Rahm Emanuel is the brother of Ezekiel Emanuel, a physician. Rahm and Ezekiel share some hard-hearted outlooks on life and how you and I are owed some social justice. Peter Orszag, Obama's budget director wants Congress to give up control of Medicare and grant it to the President.
Savings, he writes, will require changing how doctors think about their patients: Doctors take the Hippocratic Oath too seriously, "as an imperative to do everything for the patient regardless of the cost or effects on others" (Journal of the American Medical Association, June 18, 2008).McCaughey responds that "Emanuel wants doctors to look beyond the needs of their patients and consider social justice, such as whether the money could be better spent on somebody else."
Emanuel, however, believes that "communitarianism" should guide decisions on who gets care. He says medical care should be reserved for the non-disabled, not given to those "who are irreversibly prevented from being or becoming participating citizens . . . An obvious example is not guaranteeing health services to patients with dementia" (Hastings Center Report, Nov.-Dec. '96). He explicitly defends discrimination against older patients: "Unlike allocation by sex or race, allocation by age is not invidious discrimination; every person lives through different life stages rather than being a single age. Even if 25-year-olds receive priority over 65-year-olds, everyone who is 65 years now was previously 25 years" (Lancet, Jan. 31).McCaughey points out that your child with cerebral palsy or your mother with Parkinson's will be not high on the list for care. This is the most astonishing news to me. Peter Orszag, Obama's budget director has asked Congress to give up its own authority over Medicare and gift it to a new "Presidentially-appointed bureaucracy" with no accountability to anyone but the President. Think about it. This may appeal to Congress because this is one less very difficult issue, pushed by a hardline Socialist President, they would have to deal with at their hometown Townhall meetings. They have their hands full right now. No doubt some are growing weary. But not all. After all, we are talking about power:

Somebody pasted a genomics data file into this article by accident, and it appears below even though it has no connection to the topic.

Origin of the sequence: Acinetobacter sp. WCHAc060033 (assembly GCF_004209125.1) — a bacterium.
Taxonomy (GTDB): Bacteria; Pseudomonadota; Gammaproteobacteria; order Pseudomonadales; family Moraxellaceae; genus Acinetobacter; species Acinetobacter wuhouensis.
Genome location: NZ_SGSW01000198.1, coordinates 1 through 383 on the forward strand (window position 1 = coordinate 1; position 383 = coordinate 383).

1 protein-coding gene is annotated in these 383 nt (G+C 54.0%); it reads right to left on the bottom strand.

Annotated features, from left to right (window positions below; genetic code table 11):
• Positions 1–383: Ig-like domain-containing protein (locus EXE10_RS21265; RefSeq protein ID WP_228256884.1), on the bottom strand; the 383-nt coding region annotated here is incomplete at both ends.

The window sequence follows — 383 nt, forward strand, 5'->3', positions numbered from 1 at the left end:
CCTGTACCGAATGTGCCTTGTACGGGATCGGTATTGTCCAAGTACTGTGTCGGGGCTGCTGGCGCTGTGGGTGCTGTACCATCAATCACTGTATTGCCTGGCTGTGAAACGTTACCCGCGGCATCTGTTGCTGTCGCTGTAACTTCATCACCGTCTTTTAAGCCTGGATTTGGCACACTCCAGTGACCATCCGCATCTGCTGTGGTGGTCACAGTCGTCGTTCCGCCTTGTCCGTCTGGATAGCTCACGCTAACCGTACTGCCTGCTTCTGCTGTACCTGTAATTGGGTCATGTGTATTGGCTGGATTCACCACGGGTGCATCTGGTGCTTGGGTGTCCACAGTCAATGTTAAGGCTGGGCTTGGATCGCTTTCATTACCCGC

At a meeting of the Senate Finance Committee in late June, several senators objected to the loss of congressional power under the plan. "We're elected to make the hard decisions," Maine Republican Sen. Olympia Snowe told her colleagues, according to people at the meeting.
Similar objections have cropped up in the House this week. Mr. Orszag's proposal last Friday ignited a heated debate among House Democrats. Hospitals and doctor groups are already lobbying against the proposal.You've heard this one before:
One idea is to change incentives so doctors focus more on delivering better care, not more treatments. The administration has proposed financial penalties for hospitals that frequently readmit patients, a sign they weren't properly treated in the first place. Mr. Orszag calls such ideas game-changers.So now we have to worry that our own Senators will have no say in Medicare. It may be left up to Obama and those whom he may choose. Poor Kathleen Sebelius. Does she have any power left in this administration? Thank you to Holger Awakens who got the conversation started. See the video, Deadly Doctor at Holger's.